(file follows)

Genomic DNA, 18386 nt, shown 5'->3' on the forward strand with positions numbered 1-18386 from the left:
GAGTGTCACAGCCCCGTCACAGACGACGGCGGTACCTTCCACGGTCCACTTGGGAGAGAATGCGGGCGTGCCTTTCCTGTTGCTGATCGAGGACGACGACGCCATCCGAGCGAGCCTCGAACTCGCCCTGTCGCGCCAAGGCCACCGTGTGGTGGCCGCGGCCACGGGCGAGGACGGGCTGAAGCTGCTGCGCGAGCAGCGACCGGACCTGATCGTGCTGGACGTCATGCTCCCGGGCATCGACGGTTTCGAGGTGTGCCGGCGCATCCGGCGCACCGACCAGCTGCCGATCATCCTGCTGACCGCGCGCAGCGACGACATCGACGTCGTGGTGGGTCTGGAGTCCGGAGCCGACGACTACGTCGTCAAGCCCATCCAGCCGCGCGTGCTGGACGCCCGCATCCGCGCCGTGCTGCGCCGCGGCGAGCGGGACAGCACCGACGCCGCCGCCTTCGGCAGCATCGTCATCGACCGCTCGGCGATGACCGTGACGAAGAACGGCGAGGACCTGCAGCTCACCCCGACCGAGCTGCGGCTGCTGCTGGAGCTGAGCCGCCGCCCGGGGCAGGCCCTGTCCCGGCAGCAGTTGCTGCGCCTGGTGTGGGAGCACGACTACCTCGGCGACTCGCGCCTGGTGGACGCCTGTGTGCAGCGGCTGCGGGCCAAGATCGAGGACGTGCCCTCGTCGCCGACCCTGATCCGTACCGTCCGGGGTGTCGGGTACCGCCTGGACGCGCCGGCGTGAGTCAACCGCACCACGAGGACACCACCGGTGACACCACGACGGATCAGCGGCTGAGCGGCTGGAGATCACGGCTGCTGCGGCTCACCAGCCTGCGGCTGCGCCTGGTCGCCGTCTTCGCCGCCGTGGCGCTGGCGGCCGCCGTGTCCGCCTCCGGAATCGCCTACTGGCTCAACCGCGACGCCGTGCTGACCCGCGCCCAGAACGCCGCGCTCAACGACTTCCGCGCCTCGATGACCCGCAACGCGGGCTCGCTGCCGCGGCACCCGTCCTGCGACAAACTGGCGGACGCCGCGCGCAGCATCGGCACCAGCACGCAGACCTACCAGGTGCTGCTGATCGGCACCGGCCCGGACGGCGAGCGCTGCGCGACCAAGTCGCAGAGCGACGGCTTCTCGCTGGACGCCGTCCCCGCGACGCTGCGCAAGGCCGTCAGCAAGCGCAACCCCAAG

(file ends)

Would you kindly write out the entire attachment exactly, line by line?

Genomic DNA, 18386 nt, shown 5'->3' on the forward strand with positions numbered 1-18386 from the left:
GAGTGTCACAGCCCCGTCACAGACGACGGCGGTACCTTCCACGGTCCACTTGGGAGAGAATGCGGGCGTGCCTTTCCTGTTGCTGATCGAGGACGACGACGCCATCCGAGCGAGCCTCGAACTCGCCCTGTCGCGCCAAGGCCACCGTGTGGTGGCCGCGGCCACGGGCGAGGACGGGCTGAAGCTGCTGCGCGAGCAGCGACCGGACCTGATCGTGCTGGACGTCATGCTCCCGGGCATCGACGGTTTCGAGGTGTGCCGGCGCATCCGGCGCACCGACCAGCTGCCGATCATCCTGCTGACCGCGCGCAGCGACGACATCGACGTCGTGGTGGGTCTGGAGTCCGGAGCCGACGACTACGTCGTCAAGCCCATCCAGCCGCGCGTGCTGGACGCCCGCATCCGCGCCGTGCTGCGCCGCGGCGAGCGGGACAGCACCGACGCCGCCGCCTTCGGCAGCATCGTCATCGACCGCTCGGCGATGACCGTGACGAAGAACGGCGAGGACCTGCAGCTCACCCCGACCGAGCTGCGGCTGCTGCTGGAGCTGAGCCGCCGCCCGGGGCAGGCCCTGTCCCGGCAGCAGTTGCTGCGCCTGGTGTGGGAGCACGACTACCTCGGCGACTCGCGCCTGGTGGACGCCTGTGTGCAGCGGCTGCGGGCCAAGATCGAGGACGTGCCCTCGTCGCCGACCCTGATCCGTACCGTCCGGGGTGTCGGGTACCGCCTGGACGCGCCGGCGTGAGTCAACCGCACCACGAGGACACCACCGGTGACACCACGACGGATCAGCGGCTGAGCGGCTGGAGATCACGGCTGCTGCGGCTCACCAGCCTGCGGCTGCGCCTGGTCGCCGTCTTCGCCGCCGTGGCGCTGGCGGCCGCCGTGTCCGCCTCCGGAATCGCCTACTGGCTCAACCGCGACGCCGTGCTGACCCGCGCCCAGAACGCCGCGCTCAACGACTTCCGCGCCTCGATGACCCGCAACGCGGGCTCGCTGCCGCGGCACCCGTCCTGCGACAAACTGGCGGACGCCGCGCGCAGCATCGGCACCAGCACGCAGACCTACCAGGTGCTGCTGATCGGCACCGGCCCGGACGGCGAGCGCTGCGCGACCAAGTCGCAGAGCGACGGCTTCTCGCTGGACGCCGTCCCCGCGACGCTGCGCAAGGCCGTCAGCAAGCGCAACCCCAAG